Landmark Properties reveals initial Temple Concord plans
Landmark Properties unveils Temple Concord plans
Landmark Properties, the real estate firm that bought the Temple Concord building this past summer, proposed its first draft of plans last month for the property as a luxury student apartment complex.
In big cities across the country, religious buildings are increasingly being sold to developers and transformed into apartments and hotels, Vice Chairman of the Syracuse Landmark Preservation Board Rob Haley said. As congregations often struggle to make enough money to keep their buildings, developers are seizing the business opportunity to turn these buildings into attractive living spaces for the public.
Rabbi Daniel Fellman of the Temple Concord Syracuse and Cheri Lass, the executive director, did not respond to multiple phone and email requests for comment. Cantor Kari Siegel Eglash of the Temple Concord Syracuse said that leaders of the congregation no longer taking any requests for comments or interviews from student journalists.
In the first draft of plans, CUBE 3 team members showed detailed drawings of what the temple would look like after the hypothetical construction was completed. The luxury student apartment complex would be at most eight stories tall, with 202 units, as well as ground floor parking and a glass fitness building. The structure would surround two sides of the temple.
“We want to save good synergy between the old and the new,” said John Harding, the senior associate principal of CUBE 3.
One presentation slide read that the potential apartment complex “creates a modest backdrop for the sanctuary,” and that the final property would “use a contrast of heavy vs. light, modern vs. historic to create a visual hierarchy.”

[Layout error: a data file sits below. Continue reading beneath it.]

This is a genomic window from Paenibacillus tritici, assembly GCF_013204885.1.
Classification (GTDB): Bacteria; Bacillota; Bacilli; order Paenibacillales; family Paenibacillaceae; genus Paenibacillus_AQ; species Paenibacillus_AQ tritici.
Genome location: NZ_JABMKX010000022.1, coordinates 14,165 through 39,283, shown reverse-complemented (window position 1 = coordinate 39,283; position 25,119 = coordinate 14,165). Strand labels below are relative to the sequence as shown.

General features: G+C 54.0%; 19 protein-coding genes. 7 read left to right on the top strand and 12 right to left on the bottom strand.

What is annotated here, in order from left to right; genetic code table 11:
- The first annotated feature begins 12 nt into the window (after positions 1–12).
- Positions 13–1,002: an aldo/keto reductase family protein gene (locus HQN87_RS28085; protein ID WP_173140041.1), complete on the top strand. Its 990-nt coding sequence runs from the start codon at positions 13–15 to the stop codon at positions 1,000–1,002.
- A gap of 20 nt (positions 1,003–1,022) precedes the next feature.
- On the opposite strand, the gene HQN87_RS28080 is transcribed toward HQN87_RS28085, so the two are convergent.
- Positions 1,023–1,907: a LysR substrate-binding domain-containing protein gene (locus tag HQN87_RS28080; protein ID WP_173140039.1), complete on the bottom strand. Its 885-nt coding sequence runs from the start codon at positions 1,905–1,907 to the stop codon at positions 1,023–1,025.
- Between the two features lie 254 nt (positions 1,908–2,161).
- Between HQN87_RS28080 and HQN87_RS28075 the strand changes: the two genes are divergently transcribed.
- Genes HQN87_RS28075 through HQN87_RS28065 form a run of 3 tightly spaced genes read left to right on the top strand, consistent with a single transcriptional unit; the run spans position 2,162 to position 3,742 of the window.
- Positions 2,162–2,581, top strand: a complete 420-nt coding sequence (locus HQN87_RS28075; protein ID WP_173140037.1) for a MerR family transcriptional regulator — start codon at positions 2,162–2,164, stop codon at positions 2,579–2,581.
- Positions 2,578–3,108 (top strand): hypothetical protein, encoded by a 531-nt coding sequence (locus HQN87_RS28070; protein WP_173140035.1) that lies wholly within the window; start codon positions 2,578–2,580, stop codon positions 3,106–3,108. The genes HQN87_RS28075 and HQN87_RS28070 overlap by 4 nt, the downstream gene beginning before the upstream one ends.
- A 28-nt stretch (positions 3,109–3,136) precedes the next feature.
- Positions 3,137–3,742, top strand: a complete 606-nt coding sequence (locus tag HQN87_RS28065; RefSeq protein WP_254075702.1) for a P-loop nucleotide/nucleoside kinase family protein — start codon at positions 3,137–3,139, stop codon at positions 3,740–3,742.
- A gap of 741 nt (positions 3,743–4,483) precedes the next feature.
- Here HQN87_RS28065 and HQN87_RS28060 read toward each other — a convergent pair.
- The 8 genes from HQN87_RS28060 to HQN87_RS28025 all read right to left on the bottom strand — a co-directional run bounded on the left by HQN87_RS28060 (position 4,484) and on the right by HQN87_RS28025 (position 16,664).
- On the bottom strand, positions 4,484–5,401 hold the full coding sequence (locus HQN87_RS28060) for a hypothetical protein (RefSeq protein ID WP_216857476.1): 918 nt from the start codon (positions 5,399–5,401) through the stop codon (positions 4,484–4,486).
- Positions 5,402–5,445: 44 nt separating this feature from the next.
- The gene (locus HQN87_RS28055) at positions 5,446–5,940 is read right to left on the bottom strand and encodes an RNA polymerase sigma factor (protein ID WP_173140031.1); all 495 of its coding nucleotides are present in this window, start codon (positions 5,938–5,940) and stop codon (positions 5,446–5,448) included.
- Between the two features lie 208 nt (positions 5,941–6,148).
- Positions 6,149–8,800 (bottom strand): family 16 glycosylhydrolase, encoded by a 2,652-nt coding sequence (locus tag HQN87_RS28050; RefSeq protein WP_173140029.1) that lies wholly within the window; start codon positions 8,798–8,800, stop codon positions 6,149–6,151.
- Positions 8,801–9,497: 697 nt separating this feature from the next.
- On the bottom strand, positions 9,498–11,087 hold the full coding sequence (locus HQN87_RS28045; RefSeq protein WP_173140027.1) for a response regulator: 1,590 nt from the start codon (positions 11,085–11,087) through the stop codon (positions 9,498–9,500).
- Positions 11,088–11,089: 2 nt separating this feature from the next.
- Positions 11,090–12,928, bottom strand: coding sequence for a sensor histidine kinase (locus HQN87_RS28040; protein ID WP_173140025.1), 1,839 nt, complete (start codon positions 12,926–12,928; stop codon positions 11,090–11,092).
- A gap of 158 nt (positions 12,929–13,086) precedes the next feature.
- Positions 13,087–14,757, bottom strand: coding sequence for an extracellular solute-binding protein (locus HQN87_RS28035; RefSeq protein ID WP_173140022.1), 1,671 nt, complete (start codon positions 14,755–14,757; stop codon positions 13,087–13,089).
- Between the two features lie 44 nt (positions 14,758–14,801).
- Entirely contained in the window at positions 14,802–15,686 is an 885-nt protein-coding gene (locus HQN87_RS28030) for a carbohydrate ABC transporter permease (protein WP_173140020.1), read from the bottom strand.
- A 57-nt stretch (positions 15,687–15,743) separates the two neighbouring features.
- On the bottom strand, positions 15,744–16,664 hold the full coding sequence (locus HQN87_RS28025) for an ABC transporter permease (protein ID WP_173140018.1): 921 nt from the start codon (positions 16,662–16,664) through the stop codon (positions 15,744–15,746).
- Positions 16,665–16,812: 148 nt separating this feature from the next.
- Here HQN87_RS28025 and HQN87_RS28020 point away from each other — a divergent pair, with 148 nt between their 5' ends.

Members of the Board questioned the temple’s position at the center of this imposing modern building.
“Right now, that building is towering over what’s next door to it,” board member Julia Haftka-Marshall said.
Those on the development team of the said several times during the meeting that they will try to preserve the character of the historic temple as much as possible throughout the process of renovation.
“Where is that on your priority list?” Landmark Preservation Board member Lisa Tonzi asked.
After a beat, James Trasher, a senior associate at the engineering consulting firm Clough Harbour & Associates (CHA), chimed in.
“It’s at the top of our list,” Trasher said.
“I think we realize that this is a very unique space and that the project would be really successful if it was integrated appropriately with the temple,” Harding added.
The Temple Concord Syracuse has been in the city since the mid-1800s. Today, organized religious groups across the country are facing an overall shortage of money, and some congregations have made the decision to sell their place of worship in order to protect the congregation.
“Religious buildings are under pressure of being lost. So many of them are being converted because of their inherent quality and character, for commercial uses, like theaters,” Haley said.
An undecided factor that worried board members was whether the temple will be attached to the apartment complex in some way, or left free-standing. But either way, the plan that Landmark Properties presented would require a partial demolition; getting rid of all of the sections of the temple that were added in the 1920s and 1960s.
“The entire complex is on the national register, so partial demolition would trigger a local protected site review from the board, just so that you’re aware of that,” Auwaerter said to the developers.
Designating the property as a local protected site would instill further regulations and limitations for Landmark Properties and CUBE 3, regarding how they may change or renovate the temple.
Neither Landmark Properties nor CUBE 3 know what the function of the temple will be.
It will be used for something, though, Harding said, and CUBE 3 is currently discussing ideas of how the temple can be incorporated into the project.
“The ambiguity of the future of the actual structure is concerning to me. I feel like: it’s not an afterthought, but it’s not the core of the project. I’m concerned about that,” Tonzi said. “I don’t want it to go, and just sit and sit and sit, and not have an absolute connection to the project.”